Chrysanthemums are have a Long History in Horticulture both in the far East and the near West

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"Chrysanthemums are have a Long History in Horticulture both in the far East and the near West"
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Nicknamed “mums” or “chrysanths” the Chrysanthemum species is from the genus consisting of approximately 30 perennial flowering plants. 

From the Asteraceae family, Chrysanthemums are native to Asia and the north-eastern part of Europe thus “mums” flower in late autumn; these plants need plenty of protection because by the time they are in bloom the wind and rain can easily damage their delicate petals at this time of year. 

The name Chrysanthemum is derived from a combination of the Greek word for “gold” and “flower”. The genus of the chrysanthemum once included a great many more species, however, its list was split up to put the increasingly financially important florist's “chrysanths” into a different group, making them one of the most popular flowers around in the UK these days! 

Chrysanthemums were first cultivated in Asia as long ago as 150 BC by the Chinese. As a flowering herb, they are renowned as one of the “Four Gentlemen in East Asian Art” thus, the Emperor adopted this beautiful flower as his official seal in Japan; ever since, there has been an annual celebration of its amazing beauty!

Modern chrysanthemums are much more glitzy than their wild relatives and occur in various forms: they can be daisy-like, decorative, pompons or buttons. Having been developed to contain many hybrids for horticultural purposes, there are thousands of cultivars of chrysanthemums including the traditional yellow, white, purple and lovely red ones.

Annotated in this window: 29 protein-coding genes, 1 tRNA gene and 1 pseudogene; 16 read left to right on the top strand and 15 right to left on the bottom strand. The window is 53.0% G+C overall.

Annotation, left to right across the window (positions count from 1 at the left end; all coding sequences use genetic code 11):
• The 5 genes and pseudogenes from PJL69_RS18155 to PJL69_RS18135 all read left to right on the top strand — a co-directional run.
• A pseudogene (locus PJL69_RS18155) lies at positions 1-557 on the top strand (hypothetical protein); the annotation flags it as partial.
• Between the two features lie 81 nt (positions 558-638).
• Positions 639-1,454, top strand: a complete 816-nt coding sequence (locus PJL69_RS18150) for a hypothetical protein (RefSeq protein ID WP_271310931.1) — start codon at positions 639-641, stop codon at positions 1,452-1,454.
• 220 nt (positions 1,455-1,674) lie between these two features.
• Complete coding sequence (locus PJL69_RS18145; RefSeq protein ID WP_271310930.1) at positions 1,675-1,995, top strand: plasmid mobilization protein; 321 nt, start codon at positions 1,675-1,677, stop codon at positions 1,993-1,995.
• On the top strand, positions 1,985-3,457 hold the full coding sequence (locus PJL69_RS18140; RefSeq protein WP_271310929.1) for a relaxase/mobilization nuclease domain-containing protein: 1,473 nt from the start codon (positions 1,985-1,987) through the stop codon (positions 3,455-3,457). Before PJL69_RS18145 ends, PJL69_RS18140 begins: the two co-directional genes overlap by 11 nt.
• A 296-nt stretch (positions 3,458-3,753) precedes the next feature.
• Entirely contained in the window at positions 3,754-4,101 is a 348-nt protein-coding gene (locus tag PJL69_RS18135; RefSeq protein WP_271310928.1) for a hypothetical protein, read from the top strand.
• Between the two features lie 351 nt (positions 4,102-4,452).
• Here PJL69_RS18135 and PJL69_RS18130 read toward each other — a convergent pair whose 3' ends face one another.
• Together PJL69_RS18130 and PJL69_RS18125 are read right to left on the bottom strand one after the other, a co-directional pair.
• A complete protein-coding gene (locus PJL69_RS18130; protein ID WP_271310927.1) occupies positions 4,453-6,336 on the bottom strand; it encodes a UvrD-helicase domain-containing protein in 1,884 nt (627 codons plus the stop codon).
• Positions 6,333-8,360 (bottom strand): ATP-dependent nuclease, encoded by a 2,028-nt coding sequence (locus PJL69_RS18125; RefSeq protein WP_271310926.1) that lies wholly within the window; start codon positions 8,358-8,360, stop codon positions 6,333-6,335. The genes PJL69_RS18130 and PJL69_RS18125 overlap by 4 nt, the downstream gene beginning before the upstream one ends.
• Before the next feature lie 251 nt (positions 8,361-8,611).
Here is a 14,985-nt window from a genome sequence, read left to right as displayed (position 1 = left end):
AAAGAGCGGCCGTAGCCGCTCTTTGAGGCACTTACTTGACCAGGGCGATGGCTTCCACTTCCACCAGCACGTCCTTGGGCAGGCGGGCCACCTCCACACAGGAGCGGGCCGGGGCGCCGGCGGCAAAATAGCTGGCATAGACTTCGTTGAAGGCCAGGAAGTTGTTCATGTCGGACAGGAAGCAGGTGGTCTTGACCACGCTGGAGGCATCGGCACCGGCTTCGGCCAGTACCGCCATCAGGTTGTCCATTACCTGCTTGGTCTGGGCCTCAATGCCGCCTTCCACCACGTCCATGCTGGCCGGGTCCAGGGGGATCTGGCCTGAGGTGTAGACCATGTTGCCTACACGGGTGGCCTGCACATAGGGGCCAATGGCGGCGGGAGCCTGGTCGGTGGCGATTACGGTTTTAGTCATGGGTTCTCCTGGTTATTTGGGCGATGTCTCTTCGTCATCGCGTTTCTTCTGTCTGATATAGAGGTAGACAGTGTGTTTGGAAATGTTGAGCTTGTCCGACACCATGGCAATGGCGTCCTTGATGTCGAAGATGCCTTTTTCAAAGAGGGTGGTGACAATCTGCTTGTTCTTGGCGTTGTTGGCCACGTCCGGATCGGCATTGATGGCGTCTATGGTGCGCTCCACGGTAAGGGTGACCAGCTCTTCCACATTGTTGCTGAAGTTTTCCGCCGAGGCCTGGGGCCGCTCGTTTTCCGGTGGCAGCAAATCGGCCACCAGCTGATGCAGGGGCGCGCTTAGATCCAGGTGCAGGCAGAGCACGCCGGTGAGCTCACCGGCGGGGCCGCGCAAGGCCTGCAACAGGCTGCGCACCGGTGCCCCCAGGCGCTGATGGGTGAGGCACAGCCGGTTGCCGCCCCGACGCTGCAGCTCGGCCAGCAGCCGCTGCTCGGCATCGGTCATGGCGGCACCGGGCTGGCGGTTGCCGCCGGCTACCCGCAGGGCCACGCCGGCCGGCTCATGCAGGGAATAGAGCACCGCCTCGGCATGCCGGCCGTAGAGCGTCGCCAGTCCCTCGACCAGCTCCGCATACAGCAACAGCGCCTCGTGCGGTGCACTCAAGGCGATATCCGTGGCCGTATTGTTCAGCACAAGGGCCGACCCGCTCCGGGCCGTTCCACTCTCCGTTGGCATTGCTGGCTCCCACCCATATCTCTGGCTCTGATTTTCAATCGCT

Yellow or white chrysanthemum flowers are sometimes boiled to make a sweet tea drink in some parts of Asia and they have many medicinal uses too. For example, “mums” are used as a remedy for influenza. 

Korean people drink a flavoured rice wine called “gukhwaju” with this flower included in the production and the leaves are steamed like vegetables in some Chinese restaurants in the Far East where the petals are often mixed with snake-meat to make a flavoursome aromatic soup. 

Oddly enough, this beautiful flower is symbolic of death in many European countries and they are used at funerals in China, Japan and Korea with the white ones meaning lamentation and grief. The brilliant white colour portrays truth and honesty to many and they do provide a freshness to any funeral tribute. 

Americans have often believed in the past that the chrysanthemum represents honesty, positivity and cheerfulness. The true chrysanthemum is for everyone in the world and the actual word “chrysanthemum” is one people have all heard many times but can any of you be sure you really know one when you see one? 

More about this author: Alex Storey

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